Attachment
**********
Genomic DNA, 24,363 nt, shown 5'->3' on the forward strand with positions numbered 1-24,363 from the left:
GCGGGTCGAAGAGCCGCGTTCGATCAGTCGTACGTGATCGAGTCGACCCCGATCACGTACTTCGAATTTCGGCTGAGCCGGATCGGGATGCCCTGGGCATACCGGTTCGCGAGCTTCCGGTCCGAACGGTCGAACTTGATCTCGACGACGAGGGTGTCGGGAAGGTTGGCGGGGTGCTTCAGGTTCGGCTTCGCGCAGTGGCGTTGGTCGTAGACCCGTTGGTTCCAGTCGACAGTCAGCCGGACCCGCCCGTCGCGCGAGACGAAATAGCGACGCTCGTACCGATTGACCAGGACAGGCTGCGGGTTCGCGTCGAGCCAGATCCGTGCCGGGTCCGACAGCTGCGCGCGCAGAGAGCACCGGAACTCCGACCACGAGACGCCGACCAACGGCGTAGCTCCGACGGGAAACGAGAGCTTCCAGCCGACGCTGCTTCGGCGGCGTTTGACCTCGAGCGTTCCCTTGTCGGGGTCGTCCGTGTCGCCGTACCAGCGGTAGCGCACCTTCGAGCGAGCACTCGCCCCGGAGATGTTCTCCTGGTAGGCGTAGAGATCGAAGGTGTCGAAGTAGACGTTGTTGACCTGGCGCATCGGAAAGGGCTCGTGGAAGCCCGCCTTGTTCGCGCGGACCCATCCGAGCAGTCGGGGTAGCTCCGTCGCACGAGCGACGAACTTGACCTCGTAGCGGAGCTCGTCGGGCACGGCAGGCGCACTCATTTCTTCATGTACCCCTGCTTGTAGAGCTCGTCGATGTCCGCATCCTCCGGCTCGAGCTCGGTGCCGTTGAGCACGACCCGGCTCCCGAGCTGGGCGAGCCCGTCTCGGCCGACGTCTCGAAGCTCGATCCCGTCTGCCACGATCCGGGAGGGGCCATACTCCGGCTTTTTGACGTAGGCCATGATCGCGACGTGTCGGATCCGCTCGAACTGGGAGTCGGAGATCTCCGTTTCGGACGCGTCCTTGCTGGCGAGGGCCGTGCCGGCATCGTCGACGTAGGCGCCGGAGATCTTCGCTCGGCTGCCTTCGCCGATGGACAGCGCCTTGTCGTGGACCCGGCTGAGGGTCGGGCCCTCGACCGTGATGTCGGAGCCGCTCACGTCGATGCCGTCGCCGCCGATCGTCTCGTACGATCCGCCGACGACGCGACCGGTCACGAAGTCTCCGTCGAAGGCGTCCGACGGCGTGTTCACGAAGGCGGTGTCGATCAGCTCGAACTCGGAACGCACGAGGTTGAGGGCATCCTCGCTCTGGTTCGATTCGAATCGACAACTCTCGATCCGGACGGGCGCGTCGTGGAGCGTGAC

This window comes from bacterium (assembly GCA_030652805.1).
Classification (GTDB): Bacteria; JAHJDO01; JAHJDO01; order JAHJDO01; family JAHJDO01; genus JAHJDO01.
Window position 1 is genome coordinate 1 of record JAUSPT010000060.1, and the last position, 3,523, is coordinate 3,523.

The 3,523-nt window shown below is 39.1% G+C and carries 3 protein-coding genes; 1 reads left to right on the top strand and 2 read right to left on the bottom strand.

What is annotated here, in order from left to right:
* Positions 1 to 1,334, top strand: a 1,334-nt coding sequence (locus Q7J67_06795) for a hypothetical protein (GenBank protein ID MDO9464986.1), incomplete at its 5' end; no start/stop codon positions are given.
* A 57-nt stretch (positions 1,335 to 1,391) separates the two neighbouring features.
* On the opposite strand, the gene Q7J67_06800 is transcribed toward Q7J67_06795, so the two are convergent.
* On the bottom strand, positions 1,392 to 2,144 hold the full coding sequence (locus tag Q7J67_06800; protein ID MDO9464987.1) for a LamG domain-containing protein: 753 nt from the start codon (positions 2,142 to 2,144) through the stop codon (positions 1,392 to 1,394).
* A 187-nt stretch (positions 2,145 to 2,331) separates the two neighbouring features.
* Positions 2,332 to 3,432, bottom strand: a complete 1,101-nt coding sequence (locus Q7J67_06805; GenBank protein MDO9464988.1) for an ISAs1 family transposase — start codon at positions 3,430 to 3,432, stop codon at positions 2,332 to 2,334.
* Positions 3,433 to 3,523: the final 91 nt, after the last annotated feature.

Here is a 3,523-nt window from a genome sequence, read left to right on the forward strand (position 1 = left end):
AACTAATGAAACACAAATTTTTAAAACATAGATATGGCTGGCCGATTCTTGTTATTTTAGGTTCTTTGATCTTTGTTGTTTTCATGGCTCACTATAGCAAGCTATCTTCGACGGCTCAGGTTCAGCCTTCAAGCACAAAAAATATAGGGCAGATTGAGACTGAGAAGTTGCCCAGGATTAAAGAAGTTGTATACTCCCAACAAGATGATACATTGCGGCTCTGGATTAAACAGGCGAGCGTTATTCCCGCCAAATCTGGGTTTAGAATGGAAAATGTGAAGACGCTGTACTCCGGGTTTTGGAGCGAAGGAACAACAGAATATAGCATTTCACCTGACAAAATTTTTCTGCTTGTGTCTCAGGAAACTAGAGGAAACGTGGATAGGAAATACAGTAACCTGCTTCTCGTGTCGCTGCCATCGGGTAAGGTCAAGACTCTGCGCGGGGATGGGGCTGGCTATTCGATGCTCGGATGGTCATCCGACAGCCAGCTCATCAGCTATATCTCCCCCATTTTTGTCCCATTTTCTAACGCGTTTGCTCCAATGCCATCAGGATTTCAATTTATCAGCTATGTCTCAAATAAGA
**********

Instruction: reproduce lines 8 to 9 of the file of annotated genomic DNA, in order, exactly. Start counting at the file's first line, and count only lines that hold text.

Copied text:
* Positions 1 to 1,334, top strand: a 1,334-nt coding sequence (locus Q7J67_06795) for a hypothetical protein (GenBank protein ID MDO9464986.1), incomplete at its 5' end; no start/stop codon positions are given.
* A 57-nt stretch (positions 1,335 to 1,391) separates the two neighbouring features.